If you are running for a statewide office in Indiana, what matters most: likability or substantive issues?
In applying this to the 2012 election, let’s take the toughest case first: Tony Bennett versus Glenda Ritz. There is no doubt Bennett is a conservative and Ritz is a liberal in terms of education issues. I think it’s fair to say, based upon his own testimony, that Bennett wasn’t trying to win a likability award. Most voters would probably say Ritz was more likable, though it would mostly be based upon her photograph if they even knew that much about her.
And the race clearly was not based upon competence. In this case, education issues probably switched enough teachers and school supporters to tilt the election.
The result also suggests that it probably isn’t wise to pass out bad grades just before an Election Day.
While Sen. Richard Lugar’s 2012 primary campaign ran some of the nastiest personal attack ads ever seen on a statewide level, his reservoir of personal good will helped offset that impact. Issues, especially if one counts age and residency, resulted in his being crushed by Richard Mourdock.
Obviously, issues are more likely to matter in a primary because the ideological intensity of those who participate in primary elections is greater than those who vote in presidential elections.
In the last 40 years of voting (1972 on), we have elected Bowen, Orr, Orr, Bayh, Bayh, O’Bannon, Daniels, Daniels and Pence to be governor. When Mitch Daniels is the tough guy, it is a pretty nice list. Furthermore, you can certainly plausibly argue that Kernan and Long were not perceived as more likable than Daniels.
In this year’s gubernatorial race, while John Gregg tried some weird humorous ads and had been known as a fairly likable fellow, his campaign was nasty. Mike Pence, amazingly, pretty much smiled his way through to the election.
Over those same 40 years, we have elected to the U.S. Senate Bayh the elder, Lugar, Quayle, Lugar, Quayle, Lugar, Coats, Coats, Lugar, Bayh the younger, Lugar, Bayh the younger, Lugar, Coats and, in 2012, Joe Donnelly.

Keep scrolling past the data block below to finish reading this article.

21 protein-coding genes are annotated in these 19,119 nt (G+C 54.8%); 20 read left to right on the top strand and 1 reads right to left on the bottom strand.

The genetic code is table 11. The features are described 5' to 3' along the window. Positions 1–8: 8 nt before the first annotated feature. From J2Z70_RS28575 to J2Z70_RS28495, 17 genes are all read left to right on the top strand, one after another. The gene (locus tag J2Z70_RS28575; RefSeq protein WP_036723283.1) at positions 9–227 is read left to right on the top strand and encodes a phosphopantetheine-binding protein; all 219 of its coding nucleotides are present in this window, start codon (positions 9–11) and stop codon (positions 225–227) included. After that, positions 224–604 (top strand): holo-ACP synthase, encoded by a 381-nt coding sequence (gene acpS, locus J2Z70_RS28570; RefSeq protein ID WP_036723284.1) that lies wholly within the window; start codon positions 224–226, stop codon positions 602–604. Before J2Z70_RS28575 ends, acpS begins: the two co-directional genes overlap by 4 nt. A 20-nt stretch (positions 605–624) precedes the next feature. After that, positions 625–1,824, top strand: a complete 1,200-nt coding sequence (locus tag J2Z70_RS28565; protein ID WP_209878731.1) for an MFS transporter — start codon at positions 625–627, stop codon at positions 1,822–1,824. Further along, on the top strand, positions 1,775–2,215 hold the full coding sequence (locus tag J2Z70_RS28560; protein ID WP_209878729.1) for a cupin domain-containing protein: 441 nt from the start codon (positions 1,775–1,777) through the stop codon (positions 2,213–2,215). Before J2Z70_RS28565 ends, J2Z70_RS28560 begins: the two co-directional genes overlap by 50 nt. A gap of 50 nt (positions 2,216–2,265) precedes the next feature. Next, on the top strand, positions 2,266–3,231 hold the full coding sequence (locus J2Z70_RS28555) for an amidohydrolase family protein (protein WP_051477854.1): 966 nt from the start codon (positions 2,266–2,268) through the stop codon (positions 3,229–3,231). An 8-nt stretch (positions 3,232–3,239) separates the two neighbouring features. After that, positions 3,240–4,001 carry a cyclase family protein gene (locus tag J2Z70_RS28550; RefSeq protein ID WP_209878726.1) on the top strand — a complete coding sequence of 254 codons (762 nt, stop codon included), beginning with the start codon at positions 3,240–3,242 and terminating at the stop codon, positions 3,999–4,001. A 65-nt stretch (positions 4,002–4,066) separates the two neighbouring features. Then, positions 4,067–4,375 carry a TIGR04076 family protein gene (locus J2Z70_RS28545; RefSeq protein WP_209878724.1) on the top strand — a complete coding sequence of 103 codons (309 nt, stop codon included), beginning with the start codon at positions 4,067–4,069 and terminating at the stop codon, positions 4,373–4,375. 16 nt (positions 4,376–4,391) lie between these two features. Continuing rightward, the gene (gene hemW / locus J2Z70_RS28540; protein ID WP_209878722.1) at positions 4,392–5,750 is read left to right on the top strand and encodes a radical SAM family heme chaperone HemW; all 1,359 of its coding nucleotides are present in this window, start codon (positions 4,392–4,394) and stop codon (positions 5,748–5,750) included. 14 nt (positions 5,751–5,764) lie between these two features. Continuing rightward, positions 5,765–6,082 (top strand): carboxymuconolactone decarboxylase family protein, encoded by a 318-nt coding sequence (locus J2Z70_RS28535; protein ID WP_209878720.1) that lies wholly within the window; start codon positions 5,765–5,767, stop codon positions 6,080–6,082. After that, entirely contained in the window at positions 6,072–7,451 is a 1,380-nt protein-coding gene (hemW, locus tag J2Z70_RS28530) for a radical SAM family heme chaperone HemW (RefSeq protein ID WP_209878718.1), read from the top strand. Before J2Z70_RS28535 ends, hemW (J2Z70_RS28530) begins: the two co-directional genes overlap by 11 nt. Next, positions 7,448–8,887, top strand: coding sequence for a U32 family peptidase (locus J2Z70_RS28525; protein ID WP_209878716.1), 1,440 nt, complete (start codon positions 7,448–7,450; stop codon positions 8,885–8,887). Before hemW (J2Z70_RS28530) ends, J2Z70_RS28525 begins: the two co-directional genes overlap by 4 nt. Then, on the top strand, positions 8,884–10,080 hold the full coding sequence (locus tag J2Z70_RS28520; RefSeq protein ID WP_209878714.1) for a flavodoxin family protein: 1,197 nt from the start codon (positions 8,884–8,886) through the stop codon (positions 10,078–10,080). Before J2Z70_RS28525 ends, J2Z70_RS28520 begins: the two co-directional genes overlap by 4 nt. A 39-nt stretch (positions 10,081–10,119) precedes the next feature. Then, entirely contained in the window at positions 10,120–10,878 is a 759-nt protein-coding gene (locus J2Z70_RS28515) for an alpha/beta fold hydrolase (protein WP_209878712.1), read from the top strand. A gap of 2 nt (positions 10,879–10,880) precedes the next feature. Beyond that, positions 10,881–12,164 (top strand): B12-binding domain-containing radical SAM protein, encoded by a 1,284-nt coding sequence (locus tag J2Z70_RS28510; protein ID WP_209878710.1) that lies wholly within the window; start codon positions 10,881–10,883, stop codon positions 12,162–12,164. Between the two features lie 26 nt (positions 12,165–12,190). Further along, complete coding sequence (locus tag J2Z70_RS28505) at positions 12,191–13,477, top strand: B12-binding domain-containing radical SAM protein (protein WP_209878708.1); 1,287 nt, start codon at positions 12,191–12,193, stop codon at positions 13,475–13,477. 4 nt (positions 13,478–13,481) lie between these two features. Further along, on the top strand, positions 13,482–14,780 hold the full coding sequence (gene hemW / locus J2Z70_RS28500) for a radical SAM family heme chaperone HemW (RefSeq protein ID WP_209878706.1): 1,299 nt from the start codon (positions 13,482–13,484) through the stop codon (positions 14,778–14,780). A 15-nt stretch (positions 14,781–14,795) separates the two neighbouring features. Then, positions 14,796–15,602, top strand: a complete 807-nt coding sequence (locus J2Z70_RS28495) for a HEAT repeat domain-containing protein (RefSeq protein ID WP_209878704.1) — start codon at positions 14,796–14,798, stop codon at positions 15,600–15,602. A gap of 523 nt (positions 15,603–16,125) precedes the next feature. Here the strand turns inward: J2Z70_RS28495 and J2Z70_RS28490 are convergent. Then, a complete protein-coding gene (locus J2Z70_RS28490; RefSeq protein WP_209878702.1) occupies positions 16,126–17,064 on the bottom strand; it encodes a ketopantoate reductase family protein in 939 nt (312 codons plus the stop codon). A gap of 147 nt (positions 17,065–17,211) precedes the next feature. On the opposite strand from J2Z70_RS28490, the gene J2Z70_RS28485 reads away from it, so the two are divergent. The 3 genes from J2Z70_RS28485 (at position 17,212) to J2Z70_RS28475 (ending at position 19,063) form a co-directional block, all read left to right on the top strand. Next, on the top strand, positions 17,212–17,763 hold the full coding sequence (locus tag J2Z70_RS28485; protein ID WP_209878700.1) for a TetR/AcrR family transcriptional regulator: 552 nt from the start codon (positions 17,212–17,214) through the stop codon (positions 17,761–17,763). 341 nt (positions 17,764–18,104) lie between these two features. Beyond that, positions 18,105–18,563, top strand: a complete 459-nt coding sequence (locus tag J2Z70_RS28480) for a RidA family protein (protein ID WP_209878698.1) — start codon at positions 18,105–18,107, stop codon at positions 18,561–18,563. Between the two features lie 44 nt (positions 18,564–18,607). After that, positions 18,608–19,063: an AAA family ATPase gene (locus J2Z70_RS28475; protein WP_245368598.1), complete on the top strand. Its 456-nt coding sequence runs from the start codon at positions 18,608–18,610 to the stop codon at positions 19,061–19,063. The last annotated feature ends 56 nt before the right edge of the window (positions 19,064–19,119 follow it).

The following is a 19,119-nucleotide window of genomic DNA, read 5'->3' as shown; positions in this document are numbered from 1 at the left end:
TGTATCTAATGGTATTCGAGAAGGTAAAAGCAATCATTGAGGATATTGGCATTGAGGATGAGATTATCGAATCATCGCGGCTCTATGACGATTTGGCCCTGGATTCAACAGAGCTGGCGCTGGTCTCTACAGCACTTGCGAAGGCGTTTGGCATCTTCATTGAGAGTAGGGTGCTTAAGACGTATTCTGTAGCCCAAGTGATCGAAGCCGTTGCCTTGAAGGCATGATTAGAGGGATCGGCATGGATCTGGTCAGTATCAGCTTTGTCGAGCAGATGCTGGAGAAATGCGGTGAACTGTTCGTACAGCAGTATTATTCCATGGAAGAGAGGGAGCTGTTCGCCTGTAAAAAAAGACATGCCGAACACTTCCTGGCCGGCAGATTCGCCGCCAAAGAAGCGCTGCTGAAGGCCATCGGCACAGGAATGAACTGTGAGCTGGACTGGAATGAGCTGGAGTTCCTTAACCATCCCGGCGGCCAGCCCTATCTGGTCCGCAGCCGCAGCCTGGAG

The personality traits of these officials are far closer than their ideology. I would argue that the Bayh family leaned heavily on being likable, though Birch was a better back-slapper than Evan. But Evan was the picture-perfect family guy who made caution his ideology. Doc Bowen was Marcus Welby M.D. and Daniels clearly lived in an RV when he wasn’t a guest in people’s homes. Lugar was a gentleman who made all Hoosiers appear brainy to outsiders.
Not only was Donnelly’s campaign to portray Mourdock as the guy yelling “my way or the highway” brilliant, but Mourdock never really countered it. “Inflicting his views” was not very nice. Getting portrayed as claiming “God planned rape” didn’t even make God seem nice.
Mourdock’s family was absent from his marketing. Nothing was said about his years in the mission field, which would have humanized him a bit, or experience as a county commissioner.
We saw likable Joe with his family, washing his car, and smiling.
Donnelly and I served somewhat different visions in Washington. Yet when I flew home in midweek from voting to see my first granddaughter immediately after her birth, in the room with my daughter, Brooke, and granddaughter Reagan were flowers. They were from Donnelly.
I knew all those named. Their likability was not just an image. Hoosiers do prefer their top officials to be nice. That’s the way we are.•
• Souder, a former business owner and Republican representative of the 4th Congressional District, is a political commentator living in Fort Wayne. Send comments to email@example.com.